Wood Finishes & "Food Safe"

Continuing the discussion from Dyeing a Cutting Board Grey?:

By and large aren’t all finishes food safe? In that every finish, including so-called “food safe” finishes, are only “food safe” after completely curing. The process of curing, whether by evaporation/off-gassing or contact with open air/oxidation, is essentially where the poisonous stuff use to dissolve or suspend the actual “finish” disappears, leaving only the protective surface, e.g. (from link at bottom):

Q. How about so-called salad bowl finishes? Are they any safer for use with food? A. We looked at the material safety data sheet (MSDS) for one type of salad bowl finish and found toluene–a probable cancer hazard–along with naphtha, ethyl benzene, and cobalt, all of which can damage your health with sufficient exposure. So, these products are as safe as, but no safer than, any other cured finish.

It’s worth noting that cutting & chopping boards are a specific use case: wood finishes that might come into contact with food include bowls, cups, plates, utensils, trenchers, and countertops. Cutting/chopping surfaces experience a lot of wear-n-tear from a knife (or whatever) and no matter what it is finished with there is the almost inescapable micro-particles from the board that get chopped/sliced up with the wood grain and end up in whatever food is on the board. So even if not finished at all some wood fibers/molecules will end up potentially being ingested.

While I am personally not terribly worried about ingesting a little bit of micro-particles of whatever (geez…the crud we ingest/breath in all day long is enough to make a billy goat puke), this is why I only use wax/mineral oil combinations,which then need to be regularly re-applied, as finish for “working” cutting boards, as opposed to dough-rolling or display or serving boards, e.g. a charcuterie board.

I agree for those that “cure”. The catalyzed version of Monocoat does cure. Not knowledgeable about how that applies to uncatalyzed hard wax. But to the point, the color agent is where things can get more questionable. Some strange things can be used to get a color and they aren’t all healthy. I do question if one could ever get a harmful dose from a cutting board, but if nothing else COVID proved exposure, dosage, etc. are all elements of science either ignored or exaggerated at will by the masses*.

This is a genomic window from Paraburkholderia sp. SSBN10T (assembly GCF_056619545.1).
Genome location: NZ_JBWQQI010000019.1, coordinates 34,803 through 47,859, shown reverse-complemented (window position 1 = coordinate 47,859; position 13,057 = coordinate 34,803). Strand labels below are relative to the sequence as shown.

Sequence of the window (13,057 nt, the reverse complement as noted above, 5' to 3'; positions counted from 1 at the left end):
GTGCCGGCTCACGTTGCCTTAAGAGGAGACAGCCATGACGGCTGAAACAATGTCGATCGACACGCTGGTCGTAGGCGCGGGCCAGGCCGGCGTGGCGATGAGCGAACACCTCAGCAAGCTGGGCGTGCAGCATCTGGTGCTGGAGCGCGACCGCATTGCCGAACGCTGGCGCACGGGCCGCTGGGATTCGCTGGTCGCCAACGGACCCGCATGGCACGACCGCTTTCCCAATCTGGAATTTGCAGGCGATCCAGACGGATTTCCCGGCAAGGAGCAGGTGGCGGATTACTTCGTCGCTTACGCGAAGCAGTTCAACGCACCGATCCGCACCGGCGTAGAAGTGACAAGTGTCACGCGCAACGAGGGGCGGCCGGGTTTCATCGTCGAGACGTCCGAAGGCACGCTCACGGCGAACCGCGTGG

BTW, the Rubio Monocoat website never actually says the colors are food safe, but they show a blue charcuterie board as an example which suggests they probably are.

*Be careful when you follow the masses. Sometimes the M is silent.

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You can always start with food safe, Food dyes… here is a video of the experiment

Koolaid made some drinks that made my lips red and purple all summer as a kid :rofl:

Stumpy Nubs has video on the subject as well…

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Just eat the paint chips, they’re good for you… :grin: :grin: 9 out of 10 Dr’s approve…lol


I like my chips with garlic dip :rofl::rofl::rofl:


I’ve did some research on finishing bowls so they can be safely used with food.
The FDA relevant regulation:


My reading of the regulation is that poly urethane is safe for dry food contact if the ingredients come from a specific list in the regulation. It does not say that all poly urethanes are food safe (doesn’t say they aren’t either).

In my research only two brands have come out and said “This product contains FDA regulated ingredients complying with 21 CFR 175.300" The Behlens/Mohawk (the two companies merged recently) Salad bowl finish and General Finishes Wood Bowl Finish. General Finishes recently stopped advertising this so the world is down to one brand. No other brands of poly make this claim (that I am aware of – if you know of one let me know).

I agree that it seems logical that once poly is cured it is food safe, but I do not have a PhD in Chemistry or a PhD in the causes of cancer.

At this point all I can say with certainty is that the Behlens Salad Bowl Finish complies with FDA requirements for safe dry food contact. Note this does not guarantee it is safe, just that the FDA says it’s safe. They could be wrong. Other brands of poly might be safe but the other manufacturers nor the FDA expressly say they are safe. They might be safe but who knows for sure?

Note: lots of things were considered “logical” at one point or another in history.
Examples: “The world is flat”, “Blood letting is good”, “Smoking cigarettes is good for your health” I could go on and on … Just because something seems logical doesn’t make it right.

Caveat Emptor


Polyurethanes are a single coat straight from the can, right?

I know that epoxies never say that they’re food safe because that counts on the end user mixing the epoxy correctly.

Polys are usually two to three coats (24 hours apart).

There are safe for food contact epoxies! Here is one - there may be others

They state: “All components used to formulate the MAX CLR THIXO resin system are in compliance with; Code of Federal Regulations, Title 21, Part 175
for resinous coatings/adhesive subject to direct and indirect food contact.”

I think the food safety is in the formulation - not the mixing part (unless you totally screwed it up and it never cured!!)

Are there any food safe finishes that contain Arsenic and Old Lace? That’s something I might-could be interested in.

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